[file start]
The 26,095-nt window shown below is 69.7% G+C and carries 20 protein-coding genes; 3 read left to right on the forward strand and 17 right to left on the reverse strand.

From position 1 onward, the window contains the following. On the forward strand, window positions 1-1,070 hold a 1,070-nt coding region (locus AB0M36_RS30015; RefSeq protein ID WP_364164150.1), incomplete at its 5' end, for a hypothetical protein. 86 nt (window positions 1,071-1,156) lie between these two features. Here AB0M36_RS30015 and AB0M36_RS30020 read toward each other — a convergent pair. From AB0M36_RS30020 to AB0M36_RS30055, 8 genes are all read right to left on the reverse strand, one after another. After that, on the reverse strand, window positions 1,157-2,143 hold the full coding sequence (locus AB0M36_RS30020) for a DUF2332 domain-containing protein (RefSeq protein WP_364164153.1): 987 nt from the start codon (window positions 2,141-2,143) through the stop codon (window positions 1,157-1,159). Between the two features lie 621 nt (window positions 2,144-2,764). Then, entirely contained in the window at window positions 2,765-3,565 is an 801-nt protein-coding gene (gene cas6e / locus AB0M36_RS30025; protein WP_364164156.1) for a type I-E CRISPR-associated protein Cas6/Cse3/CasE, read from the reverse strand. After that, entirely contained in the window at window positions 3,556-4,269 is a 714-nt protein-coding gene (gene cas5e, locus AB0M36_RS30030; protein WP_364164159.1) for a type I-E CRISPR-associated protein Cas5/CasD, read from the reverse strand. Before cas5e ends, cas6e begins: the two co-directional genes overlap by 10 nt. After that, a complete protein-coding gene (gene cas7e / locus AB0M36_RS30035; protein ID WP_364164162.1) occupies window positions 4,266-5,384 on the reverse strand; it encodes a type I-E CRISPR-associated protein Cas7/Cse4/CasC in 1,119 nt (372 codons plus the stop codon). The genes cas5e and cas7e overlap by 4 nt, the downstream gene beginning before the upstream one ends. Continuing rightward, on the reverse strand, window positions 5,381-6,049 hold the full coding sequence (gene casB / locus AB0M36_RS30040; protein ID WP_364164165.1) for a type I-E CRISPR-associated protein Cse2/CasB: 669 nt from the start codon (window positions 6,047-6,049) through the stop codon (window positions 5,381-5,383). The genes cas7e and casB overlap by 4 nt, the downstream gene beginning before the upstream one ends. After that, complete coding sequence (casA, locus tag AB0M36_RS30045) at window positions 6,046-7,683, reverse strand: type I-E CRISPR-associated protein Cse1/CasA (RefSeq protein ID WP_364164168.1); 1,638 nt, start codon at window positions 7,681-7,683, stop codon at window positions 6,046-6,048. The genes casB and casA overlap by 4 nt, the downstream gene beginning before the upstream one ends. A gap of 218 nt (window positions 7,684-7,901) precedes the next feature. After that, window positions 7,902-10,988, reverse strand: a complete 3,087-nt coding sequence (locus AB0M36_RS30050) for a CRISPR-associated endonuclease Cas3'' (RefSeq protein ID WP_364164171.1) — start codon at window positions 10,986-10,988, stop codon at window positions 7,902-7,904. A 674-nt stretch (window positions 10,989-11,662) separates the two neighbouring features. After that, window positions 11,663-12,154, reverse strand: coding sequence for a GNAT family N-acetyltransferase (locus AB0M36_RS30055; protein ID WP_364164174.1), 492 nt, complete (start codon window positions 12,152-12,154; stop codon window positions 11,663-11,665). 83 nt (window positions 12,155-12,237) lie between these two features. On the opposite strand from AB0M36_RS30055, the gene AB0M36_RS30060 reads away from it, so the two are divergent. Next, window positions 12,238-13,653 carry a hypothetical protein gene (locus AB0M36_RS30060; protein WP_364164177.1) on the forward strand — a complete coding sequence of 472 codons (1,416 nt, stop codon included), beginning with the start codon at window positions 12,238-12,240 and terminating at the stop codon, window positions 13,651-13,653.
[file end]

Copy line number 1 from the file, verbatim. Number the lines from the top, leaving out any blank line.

The 26,095-nt window shown below is 69.7% G+C and carries 20 protein-coding genes; 3 read left to right on the forward strand and 17 right to left on the reverse strand.